Tuesday, April 10, 2007


**WARNING: This post is super long. It's been a long time coming and I wanted to do it justice.**

Today marks the date of my long awaited freedom. As of 3:00 today, the final hearing will begin in Ohio to dissolve my first marriage.

Oddly, I find myself getting more and more sad. Not sad because I have some deep harbored feelings for my ex, but sad that a major chapter of my life is officially about to come to a close. Scott and I have been separated for almost seven years. So, I guess, unofficially, this chapter has been closed for quite some time. However, I have found that I am just now finding peace with those feelings. No longer do I hold him accountable for our relationship turning sour. I can freely admit that I had a part in that as well. I’m no longer angry with him for the things he did. Now, all I’m interested in is building a true friendship with him for the sake of our child. No longer are the whys, the hows, and the what-ifs important. Now all that matters is our dear Bob. It’s so easy to remember how we got to this point - - The battles that were fought, the words that were said. What are hard to remember are the pleasant memories we shared, for the many years prior. The times that take up a huge part of my high school years, and therefore the majority of our relationship. The times that will evoke stories I’ll share with my son one day about the crazy things his father and I did in our earlier years. The good times. Those are the times I will choose to remember.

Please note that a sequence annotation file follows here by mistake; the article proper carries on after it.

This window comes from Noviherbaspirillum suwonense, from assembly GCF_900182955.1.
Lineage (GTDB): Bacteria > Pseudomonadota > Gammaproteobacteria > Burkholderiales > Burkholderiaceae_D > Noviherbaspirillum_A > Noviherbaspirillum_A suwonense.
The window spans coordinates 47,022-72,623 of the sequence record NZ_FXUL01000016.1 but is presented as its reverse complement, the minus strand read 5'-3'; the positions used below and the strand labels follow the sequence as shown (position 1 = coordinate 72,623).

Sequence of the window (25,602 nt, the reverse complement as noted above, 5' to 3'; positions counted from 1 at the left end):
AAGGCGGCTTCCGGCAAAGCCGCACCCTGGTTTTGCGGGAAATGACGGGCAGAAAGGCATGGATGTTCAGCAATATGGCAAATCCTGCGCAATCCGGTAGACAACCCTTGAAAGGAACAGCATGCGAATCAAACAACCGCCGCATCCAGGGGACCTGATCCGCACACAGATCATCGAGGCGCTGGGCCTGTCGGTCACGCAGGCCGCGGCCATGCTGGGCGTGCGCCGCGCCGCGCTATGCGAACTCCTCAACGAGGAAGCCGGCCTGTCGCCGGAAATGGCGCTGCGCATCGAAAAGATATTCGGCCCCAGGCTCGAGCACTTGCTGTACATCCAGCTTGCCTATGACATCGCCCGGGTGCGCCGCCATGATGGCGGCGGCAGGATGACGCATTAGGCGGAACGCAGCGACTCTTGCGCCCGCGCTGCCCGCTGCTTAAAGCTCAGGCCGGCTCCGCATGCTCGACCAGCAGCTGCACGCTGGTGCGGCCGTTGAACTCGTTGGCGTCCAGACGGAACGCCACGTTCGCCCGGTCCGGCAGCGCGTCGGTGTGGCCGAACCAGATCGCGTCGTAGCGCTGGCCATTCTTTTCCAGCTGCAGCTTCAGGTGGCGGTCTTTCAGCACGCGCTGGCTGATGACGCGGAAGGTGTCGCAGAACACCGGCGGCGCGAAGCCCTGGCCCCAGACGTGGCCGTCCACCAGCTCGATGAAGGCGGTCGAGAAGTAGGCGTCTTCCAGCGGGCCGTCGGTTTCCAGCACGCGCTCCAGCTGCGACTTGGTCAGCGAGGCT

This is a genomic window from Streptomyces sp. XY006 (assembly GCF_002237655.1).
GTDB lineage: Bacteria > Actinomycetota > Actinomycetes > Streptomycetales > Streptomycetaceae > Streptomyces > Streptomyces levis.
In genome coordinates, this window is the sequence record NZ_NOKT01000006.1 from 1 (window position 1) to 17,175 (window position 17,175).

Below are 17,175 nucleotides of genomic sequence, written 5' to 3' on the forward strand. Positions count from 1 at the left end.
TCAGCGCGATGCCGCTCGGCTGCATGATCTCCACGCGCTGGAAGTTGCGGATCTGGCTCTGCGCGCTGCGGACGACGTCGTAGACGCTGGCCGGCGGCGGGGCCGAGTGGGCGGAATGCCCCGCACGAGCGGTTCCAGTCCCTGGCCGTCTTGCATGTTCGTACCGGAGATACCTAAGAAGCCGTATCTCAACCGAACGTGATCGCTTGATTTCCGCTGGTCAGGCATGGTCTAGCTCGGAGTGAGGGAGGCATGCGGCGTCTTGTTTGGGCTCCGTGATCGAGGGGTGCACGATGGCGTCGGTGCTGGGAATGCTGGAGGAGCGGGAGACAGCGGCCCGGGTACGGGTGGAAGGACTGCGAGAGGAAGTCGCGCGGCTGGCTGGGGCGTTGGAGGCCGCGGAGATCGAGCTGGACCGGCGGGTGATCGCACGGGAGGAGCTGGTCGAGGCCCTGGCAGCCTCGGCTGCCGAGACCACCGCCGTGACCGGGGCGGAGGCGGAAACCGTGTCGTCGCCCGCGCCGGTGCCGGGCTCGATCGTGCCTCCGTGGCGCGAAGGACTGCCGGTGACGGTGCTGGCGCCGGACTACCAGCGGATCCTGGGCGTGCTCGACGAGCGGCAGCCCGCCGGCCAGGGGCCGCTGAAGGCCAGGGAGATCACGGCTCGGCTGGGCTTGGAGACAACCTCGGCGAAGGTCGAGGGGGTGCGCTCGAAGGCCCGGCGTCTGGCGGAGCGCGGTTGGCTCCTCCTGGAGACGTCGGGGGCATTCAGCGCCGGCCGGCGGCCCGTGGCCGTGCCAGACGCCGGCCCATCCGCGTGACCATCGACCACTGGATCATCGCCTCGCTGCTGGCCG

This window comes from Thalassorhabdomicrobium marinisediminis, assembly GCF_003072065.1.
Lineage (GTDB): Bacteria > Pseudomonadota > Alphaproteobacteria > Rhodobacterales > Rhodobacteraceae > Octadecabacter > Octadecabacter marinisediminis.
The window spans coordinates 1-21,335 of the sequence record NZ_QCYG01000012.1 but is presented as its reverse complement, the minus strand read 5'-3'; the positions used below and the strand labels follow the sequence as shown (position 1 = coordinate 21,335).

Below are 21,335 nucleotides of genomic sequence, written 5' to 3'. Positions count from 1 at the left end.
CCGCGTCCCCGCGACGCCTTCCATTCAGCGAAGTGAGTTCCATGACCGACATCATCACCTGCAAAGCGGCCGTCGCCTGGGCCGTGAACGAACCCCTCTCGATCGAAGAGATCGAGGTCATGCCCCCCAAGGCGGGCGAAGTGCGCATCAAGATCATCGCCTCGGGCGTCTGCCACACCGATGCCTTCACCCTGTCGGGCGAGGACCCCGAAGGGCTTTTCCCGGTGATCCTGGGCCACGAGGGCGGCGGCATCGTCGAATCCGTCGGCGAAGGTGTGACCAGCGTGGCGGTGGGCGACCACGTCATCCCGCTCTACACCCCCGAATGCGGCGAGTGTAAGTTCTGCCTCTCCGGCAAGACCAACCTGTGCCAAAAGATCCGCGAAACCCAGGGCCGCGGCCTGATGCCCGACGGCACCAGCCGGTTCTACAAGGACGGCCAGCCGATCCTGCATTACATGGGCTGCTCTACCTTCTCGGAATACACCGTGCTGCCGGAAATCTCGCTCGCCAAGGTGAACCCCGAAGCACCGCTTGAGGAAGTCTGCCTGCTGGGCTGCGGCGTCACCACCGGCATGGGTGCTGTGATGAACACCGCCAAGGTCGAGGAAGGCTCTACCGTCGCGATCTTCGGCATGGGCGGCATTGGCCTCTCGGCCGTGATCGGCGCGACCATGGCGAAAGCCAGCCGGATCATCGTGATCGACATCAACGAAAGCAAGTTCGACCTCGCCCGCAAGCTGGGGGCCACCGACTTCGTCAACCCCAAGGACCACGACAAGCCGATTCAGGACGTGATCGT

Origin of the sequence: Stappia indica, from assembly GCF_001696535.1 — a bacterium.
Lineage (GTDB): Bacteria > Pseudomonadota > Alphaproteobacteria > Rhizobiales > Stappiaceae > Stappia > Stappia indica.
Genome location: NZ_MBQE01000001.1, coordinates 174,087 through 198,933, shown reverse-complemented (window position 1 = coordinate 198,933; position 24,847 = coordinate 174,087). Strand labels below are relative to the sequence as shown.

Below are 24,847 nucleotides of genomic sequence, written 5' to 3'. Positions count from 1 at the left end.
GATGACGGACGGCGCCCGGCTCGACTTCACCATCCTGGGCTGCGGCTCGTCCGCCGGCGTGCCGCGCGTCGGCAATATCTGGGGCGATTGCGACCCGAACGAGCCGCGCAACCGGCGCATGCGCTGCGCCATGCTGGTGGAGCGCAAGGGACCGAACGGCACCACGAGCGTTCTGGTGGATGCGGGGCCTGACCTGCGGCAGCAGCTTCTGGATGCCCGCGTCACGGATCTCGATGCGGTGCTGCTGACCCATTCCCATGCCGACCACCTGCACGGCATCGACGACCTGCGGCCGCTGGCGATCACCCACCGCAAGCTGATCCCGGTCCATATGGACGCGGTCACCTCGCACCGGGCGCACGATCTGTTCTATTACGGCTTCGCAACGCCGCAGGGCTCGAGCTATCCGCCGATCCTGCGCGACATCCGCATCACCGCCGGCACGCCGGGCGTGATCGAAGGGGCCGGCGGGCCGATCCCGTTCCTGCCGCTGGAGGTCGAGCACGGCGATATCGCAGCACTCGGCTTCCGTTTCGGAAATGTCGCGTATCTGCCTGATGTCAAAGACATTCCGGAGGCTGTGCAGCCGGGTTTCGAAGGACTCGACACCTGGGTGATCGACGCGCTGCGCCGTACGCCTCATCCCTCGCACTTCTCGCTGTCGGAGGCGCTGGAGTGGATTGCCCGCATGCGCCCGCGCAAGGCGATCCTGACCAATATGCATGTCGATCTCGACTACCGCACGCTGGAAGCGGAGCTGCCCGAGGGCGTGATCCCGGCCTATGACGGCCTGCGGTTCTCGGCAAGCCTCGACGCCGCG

Like the roller hockey tournaments, where his parents and I stood out in the scorching heat on the freshly paved black-top in some parking lot (usually k-mart) battling a full body sunburn as Scott, intensely invested in his own battle, would move like lightning on the sectioned off rink, completely unaware of the intense sun everyone on the sidelines was feeling.

Or the dances, the wonderful dances. I still remember our first dance together - homecoming. Both of us so shy, so awkward, yet so in love. Even after all of the dances we went to together, that very first dance still stands out the most in my mind. I remember going with my mom to Columbus to pick out my dress. Being so worried about not finding something cool enough. Coming home after that trip and flipping through hundreds of magazines, looking for a perfect hair style to compliment my dress, And, on the night of the dance, making sure I had breath mints in my purse, just in case he decided to kiss me for the first time that night. All the excitement, the rush of (as the song goes) being a teenager in love.

Speaking of kisses, there was our very first kiss. It came on Christmas night. We had been dating for four months by then. Both of us had been too shy to make the first move up to that point. Scott and his mom had just dropped me off after I had spent Christmas over at his house. He walked me to the door, and kissed me. It was so unexpected. So . . . perfect. Not my first kiss ever, but the first kiss I still remember so vividly.